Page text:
A black man walks down the street in an American city at 2 a.m. Seemingly out of nowhere, two white men wearing ski masks approach him and begin taunting him with homophobic and racist slurs.
Fists fly. It’s two against one, though, and once the immoral majority is finished pummeling their minority prey, they leave the black man with two souvenirs: a noose around his neck and a bucket of bleach over his head.
A scene from Montgomery, Alabama, circa 1963? No, this one unfolded much closer to home. It happened one night … well, actually early one morning, on January 29, 2019, in Chicago. The black man wasn’t just a random unwelcome negro. It was actor and singer Jussie Smollett, a gay black man who plays a gay black man on the FOX series Empire.
Welcome to Trump’s America.
According to TMZ, Smollett was on his way to a Subway restaurant shortly after arriving in Chicago from New York when two white men approached him. One of them yelled “Aren’t you that f*ggot Empire n*gger?” before launching the assault. Afterwards, they put a rope around Smollett’s neck, poured bleach on him and said, “This is MAGA country.”
No matter how many times we hear about homophobic and racist attacks, a fresh hate crime is always shocking. This one, which left Smollett hospitalized with a bruised face and fractured rib, sent a particularly potent shiver down my spine. It felt different — not just because the victim was a celebrity, but also because of how specific the assailants’ actions were. It’s almost like they wanted to recreate a scene from a bygone era, a time before the Civil Rights Act and the Stonewall riots made being black and gay in America somewhat safer … until now.
I’ve been living outside of the United States for more than 12 years now (for the entire presidency of Barack Obama, for the entire social media era), and it’s been nine since I last stepped foot inside my country. When I left Sydney in June of 2017 after two and a half years there, I meant to go back to the U.S.A., but I kept talking myself out of it. Twenty months and 24 Asian and European countries later, I’m in London, one flight and a few weeks away from making my grand re-entrance into American society, and mentally, I feel like I’m back where I started.
I don’t want to go home. It’s not that I’m afraid of returning. It’s this: Do I really want to go back to a place where I’m not wanted?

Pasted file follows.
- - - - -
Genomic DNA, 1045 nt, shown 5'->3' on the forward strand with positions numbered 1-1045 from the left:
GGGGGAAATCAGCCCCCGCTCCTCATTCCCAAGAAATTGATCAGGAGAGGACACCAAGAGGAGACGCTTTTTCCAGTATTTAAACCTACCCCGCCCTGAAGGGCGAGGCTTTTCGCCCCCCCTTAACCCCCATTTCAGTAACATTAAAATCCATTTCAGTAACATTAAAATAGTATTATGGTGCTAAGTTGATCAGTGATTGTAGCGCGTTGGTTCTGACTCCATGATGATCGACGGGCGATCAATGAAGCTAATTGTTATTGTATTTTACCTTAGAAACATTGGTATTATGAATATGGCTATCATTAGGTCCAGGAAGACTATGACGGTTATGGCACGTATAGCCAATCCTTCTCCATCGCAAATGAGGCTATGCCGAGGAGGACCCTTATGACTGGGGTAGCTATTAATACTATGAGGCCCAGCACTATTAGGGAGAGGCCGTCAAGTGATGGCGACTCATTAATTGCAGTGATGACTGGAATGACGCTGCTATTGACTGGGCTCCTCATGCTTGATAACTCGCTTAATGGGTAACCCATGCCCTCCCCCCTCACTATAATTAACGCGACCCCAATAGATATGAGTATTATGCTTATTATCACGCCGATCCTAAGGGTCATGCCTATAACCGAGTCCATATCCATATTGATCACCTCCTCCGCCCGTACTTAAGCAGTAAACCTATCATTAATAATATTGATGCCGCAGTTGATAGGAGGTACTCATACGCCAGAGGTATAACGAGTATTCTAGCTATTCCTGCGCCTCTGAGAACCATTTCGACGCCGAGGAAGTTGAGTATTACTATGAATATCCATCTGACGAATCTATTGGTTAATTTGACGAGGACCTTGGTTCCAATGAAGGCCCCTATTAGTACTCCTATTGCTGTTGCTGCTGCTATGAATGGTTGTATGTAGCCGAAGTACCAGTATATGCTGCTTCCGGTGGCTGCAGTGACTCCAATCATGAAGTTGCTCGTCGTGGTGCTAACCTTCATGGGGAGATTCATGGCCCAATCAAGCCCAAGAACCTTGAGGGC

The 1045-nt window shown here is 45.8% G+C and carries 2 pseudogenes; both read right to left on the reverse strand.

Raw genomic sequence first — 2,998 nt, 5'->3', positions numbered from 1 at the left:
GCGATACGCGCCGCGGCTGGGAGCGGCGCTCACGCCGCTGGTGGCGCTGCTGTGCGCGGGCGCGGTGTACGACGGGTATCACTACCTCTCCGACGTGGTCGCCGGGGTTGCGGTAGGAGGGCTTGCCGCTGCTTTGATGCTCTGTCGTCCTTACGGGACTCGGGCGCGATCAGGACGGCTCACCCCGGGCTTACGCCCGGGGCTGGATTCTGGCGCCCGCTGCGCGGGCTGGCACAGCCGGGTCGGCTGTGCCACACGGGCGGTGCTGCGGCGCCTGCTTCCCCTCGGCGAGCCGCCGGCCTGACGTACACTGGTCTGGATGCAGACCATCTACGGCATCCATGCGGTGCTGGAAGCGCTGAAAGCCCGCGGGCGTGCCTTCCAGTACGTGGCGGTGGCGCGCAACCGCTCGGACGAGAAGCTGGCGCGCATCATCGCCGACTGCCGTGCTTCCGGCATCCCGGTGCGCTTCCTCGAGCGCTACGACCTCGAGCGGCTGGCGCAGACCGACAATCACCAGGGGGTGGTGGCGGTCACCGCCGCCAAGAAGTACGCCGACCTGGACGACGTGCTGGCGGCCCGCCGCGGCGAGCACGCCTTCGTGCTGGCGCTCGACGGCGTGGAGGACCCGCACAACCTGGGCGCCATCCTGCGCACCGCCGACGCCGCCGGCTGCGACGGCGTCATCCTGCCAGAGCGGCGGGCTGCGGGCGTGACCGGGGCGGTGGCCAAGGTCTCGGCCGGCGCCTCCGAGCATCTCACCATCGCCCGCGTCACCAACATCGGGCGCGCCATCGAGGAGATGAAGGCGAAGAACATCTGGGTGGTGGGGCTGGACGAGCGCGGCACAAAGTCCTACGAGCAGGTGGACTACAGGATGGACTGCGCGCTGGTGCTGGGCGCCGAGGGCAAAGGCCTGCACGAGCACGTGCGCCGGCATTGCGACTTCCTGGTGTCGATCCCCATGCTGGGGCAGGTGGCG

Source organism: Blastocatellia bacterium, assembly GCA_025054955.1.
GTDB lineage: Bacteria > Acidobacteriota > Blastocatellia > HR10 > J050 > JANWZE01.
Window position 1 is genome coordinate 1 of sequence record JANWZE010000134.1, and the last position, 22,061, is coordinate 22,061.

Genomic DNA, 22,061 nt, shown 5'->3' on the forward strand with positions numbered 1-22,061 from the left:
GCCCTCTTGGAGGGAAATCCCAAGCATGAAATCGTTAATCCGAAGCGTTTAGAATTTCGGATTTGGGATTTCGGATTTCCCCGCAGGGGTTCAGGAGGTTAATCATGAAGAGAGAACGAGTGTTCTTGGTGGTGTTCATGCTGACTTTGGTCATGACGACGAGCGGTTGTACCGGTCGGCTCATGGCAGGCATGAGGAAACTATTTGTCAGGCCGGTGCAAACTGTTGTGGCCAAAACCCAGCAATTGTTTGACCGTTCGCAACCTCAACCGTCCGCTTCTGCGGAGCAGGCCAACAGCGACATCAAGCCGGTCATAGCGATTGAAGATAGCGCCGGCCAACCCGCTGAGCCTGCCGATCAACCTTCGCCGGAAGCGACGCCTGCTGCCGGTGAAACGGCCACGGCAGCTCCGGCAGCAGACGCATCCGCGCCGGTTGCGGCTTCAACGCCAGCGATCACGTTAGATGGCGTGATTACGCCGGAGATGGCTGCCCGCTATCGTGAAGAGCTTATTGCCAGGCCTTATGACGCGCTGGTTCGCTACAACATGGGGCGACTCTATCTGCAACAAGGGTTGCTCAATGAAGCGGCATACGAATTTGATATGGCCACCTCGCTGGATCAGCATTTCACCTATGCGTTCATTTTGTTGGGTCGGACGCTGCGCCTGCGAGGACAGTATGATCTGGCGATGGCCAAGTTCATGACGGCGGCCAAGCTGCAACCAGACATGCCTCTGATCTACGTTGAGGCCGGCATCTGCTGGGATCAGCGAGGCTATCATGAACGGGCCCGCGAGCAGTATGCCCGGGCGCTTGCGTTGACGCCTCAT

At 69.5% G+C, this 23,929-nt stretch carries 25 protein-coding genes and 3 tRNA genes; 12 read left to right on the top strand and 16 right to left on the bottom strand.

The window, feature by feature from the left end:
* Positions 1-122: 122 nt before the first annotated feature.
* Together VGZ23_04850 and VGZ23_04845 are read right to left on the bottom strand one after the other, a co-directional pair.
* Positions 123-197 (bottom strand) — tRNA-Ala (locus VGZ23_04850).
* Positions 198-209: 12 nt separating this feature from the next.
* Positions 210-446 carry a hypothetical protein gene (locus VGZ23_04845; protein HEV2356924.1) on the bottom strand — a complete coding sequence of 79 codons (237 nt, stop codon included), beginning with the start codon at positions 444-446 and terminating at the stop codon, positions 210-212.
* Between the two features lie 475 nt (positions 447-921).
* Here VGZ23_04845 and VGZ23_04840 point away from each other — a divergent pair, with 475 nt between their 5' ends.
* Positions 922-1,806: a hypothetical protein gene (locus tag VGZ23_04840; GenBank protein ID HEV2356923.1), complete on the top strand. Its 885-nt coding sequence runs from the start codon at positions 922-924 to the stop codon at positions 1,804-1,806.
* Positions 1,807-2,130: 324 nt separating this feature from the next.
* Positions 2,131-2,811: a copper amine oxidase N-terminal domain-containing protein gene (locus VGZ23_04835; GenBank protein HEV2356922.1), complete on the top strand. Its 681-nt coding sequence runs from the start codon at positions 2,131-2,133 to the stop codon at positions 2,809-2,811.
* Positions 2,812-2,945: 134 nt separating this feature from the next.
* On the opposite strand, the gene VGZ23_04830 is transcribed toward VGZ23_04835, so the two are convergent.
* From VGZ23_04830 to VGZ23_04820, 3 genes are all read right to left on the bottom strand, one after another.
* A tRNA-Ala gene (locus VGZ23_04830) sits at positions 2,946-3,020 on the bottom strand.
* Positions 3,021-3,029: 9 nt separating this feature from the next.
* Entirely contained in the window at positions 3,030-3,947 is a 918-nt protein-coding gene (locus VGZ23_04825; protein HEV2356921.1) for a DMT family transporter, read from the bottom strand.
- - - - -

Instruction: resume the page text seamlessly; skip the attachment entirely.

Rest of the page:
When I told two European friends about my resurgent trepidation in light of the Smollett attack, they reminded me that hate crimes happen everywhere, even in Europe. They weren’t telling me anything I didn’t already know. It’s not like I haven’t had to face racism and homophobia during my last 15 months spent traveling around Europe.
But, I pointed out to them, this was not just another white-nationalist moment. It was symbolic and uniquely American. It couldn’t have happened anywhere else. The noose the men placed around Smollett’s neck and the bleach they poured over his head were intentional symbols of a bygone American era when whites ruled the earth, from sea to shining sea.
“This is MAGA country.” Would that have been said in London? In Prague? It was a specific declaration that only could have been made in Trump’s America, a place where the President of the United States indirectly endorses racism by suggesting that white supremacists can be “very fine people.” It’s a place where a white teenager from Kentucky facing off with an elderly Native American man on the steps of the Lincoln Memorial becomes a sign of the times because he’s wearing a hat that says “Make America Great Again,” which happens to have been Trump’s 2016 presidential campaign slogan.
I’ve been hesitant to damn Nick Sandmann, the 16-year-old Covington Catholic High School junior who became infamous at the Lincoln Memorial on January 18. That’s mostly because I felt the media purposely focused on him and his MAGA hat, glossing over the four black men, self-proclaimed Hebrew Israelites, who had set the chain of events in motion with their racist and homophobic taunts against Sandmann and his classmates.
If the kid hadn’t been wearing a MAGA hat, would his smirk have seemed less like an affront to common decency? Would the scene have appeared more like what it probably was: two stubborn people staring each other down?
That’s my personal interpretation of those events, but the Smollett attack underscores the stinging subtext of “MAGA.” It’s not an innocent acronym for a well-meaning slogan. It’s become a mantra for a new but old nationalism, something that, in the wrong hands, can be used as a weapon against the very groups that made America great in the first place.
Chillingly, this may not have been Smollett’s first brush with MAGA. TMZ reports that the website ThatGrapeJuice.Net posted a letter in an envelope addressed to Smollett with “MAGA” in the upper left corner. Inside was a piece of paper with cut out letters spelling, “You will die black f–.” TMZ confirmed that the letter was sent to the FOX studios in Chicago where Empire is filmed, eight days before the attack.
It’s ironic that these events have unfolded in Chicago, a major northern and Midwestern U.S. city with a significant black population. It’s been home to Oprah Winfrey and Michael Jordan, and, most auspiciously, it’s the hometown of one Kanye West.
Yes, that Kanye West, the Trump disciple who proudly wore his own MAGA hat on Saturday Night Live last September. I wonder if this is the America that the father of three wants to pass on to the next generation, a place where blacks and gays are unwelcome.
Whether we want to face it or not, it’s once again a place where a 2 a.m. trip to Subway can send you on a brutal and painful ride to the depths of hell — just for being black and gay. May God help us all.